Manuscripts written in Songhai, too[edit]

I also doubt the Doctrina comment. In Timbuktu, most of the manuscripts are in Arabic however some were also written in the Songhai language and probably in Mande as well. But I've seen two sources stating that the manuscripts were written in Songhai and other "a'jami" languages. A'jami means foreign, implying that the language used to write the text was not Arabic. Considering that literacy goes back at least to about 1300 AD in Mali alone, I think the Doctrina claim should be removed.

this is my source http://www.muslimheritage.com/topics/default.cfm?ArticleID=371

--Scott Free 22:54, 7 July 2006 (UTC)

As I said above, I'm not attached to the claim at all. I've changed it into 'one of the earliest texts'. — mark 06:36, 8 July 2006 (UTC)
If you read carefully the link mentioned above, it is clear that it does not claim that non Arabic languages were written in Timbuctoo earlier than in 18th century. I think that earlier scientific consenus was, that there are no extant manuscripts of a'jami tradition earlier than 18th century (possibly excluding some Berber languages). It is true that nowadays there seems to be some short texts written in Songhay that predate the colonialism, but you have to remember that colonial period began in Mali around 1900 AD. I have not found anywhere any attempt to date those Songhay texts so it is quite possible that they are from 18th or 19th century and do not, therefore, change the general picture. 213.216.211.69 10:33, 19 November 2006 (UTC)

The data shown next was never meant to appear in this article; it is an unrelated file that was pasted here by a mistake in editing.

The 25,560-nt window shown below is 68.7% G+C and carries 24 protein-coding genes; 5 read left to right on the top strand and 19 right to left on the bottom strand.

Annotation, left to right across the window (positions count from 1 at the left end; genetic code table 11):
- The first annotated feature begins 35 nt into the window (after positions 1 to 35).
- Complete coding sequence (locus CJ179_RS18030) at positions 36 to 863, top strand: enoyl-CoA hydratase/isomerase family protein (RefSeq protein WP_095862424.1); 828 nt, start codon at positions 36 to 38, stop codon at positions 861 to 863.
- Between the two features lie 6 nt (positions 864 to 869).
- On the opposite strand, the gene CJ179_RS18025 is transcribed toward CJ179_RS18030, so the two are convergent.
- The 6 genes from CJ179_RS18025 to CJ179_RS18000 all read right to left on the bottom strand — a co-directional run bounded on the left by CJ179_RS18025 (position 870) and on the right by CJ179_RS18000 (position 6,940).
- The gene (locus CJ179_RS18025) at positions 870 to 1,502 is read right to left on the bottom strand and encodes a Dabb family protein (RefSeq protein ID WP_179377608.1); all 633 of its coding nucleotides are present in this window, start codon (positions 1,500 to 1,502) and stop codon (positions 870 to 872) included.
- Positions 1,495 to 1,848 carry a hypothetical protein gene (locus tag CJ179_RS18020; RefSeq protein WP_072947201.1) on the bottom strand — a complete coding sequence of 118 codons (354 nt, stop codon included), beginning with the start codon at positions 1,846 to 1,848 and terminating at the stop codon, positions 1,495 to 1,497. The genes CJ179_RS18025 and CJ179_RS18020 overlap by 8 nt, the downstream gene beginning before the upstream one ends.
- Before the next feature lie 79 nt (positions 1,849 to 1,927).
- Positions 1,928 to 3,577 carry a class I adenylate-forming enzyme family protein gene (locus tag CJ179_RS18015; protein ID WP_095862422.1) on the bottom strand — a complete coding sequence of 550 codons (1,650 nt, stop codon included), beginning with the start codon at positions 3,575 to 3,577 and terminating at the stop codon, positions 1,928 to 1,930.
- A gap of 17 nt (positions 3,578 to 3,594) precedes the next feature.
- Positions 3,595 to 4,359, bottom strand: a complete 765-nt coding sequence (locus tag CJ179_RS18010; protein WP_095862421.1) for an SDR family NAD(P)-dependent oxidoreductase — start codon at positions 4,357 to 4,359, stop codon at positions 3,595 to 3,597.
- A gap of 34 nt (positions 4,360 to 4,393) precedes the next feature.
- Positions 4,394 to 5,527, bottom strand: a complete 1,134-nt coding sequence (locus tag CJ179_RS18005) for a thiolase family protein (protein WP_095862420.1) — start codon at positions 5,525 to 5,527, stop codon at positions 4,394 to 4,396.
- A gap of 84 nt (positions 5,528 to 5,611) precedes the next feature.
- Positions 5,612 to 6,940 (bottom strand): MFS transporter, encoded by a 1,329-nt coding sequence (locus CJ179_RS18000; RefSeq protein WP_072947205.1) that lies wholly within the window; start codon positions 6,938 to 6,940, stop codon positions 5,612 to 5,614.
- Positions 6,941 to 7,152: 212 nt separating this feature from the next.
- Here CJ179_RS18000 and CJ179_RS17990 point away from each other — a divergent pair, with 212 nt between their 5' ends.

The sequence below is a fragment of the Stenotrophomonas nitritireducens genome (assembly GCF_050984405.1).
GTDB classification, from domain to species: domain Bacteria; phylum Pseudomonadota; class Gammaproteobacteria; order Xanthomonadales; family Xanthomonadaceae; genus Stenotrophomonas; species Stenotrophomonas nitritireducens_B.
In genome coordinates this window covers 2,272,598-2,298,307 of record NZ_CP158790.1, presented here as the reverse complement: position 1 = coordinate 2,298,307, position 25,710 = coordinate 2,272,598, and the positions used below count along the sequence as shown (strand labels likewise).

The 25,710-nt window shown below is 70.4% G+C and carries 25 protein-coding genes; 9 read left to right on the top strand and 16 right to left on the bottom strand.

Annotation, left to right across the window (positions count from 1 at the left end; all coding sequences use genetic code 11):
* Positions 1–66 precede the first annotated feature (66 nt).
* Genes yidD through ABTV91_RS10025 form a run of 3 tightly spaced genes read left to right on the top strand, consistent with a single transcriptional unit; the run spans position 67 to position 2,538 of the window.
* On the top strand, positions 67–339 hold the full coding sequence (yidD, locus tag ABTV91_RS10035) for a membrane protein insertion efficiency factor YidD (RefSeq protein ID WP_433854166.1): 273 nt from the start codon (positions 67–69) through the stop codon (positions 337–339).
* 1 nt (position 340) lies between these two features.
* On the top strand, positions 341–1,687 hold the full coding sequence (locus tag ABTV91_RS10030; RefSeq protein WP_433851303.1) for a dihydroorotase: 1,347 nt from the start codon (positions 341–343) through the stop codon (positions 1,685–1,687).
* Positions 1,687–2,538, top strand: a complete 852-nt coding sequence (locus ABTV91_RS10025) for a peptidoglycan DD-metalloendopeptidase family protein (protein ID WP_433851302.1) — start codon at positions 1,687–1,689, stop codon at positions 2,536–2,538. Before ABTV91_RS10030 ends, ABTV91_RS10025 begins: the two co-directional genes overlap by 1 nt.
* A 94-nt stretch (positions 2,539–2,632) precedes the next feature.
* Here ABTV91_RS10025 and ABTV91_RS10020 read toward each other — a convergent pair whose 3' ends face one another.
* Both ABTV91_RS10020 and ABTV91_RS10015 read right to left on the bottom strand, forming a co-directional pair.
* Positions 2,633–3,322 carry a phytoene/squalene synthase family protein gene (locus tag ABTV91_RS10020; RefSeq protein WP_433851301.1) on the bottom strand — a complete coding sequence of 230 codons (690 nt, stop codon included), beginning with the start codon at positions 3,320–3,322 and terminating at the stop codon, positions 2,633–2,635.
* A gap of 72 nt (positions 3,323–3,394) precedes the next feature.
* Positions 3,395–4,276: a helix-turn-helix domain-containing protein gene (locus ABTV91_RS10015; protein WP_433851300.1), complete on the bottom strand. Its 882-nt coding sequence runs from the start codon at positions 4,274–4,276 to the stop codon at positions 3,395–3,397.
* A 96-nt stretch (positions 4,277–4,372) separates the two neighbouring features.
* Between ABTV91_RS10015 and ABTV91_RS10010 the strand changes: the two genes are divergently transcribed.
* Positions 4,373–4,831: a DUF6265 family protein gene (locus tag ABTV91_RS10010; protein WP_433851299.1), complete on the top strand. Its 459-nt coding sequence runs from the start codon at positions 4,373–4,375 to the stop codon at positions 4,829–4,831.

Mutual intelligibility[edit]

How similar are the Gbe languages to one another? Could someone that spoke Aja understand Ewe and vice versa? Thnx in advance. :) Scott Free 14:26, 16 November 2007 (UTC) PanAfriL10n treats them as a single language, the differences aren't that big, though ewe is quite far from all the others. Contributions/80.186.4.11 (talk) 12:18, 15 June 2009 (UTC)

classification[edit]

Blench now places Gbe in a Volta-Niger linkage. kwami (talk) 00:17, 10 August 2008 (UTC)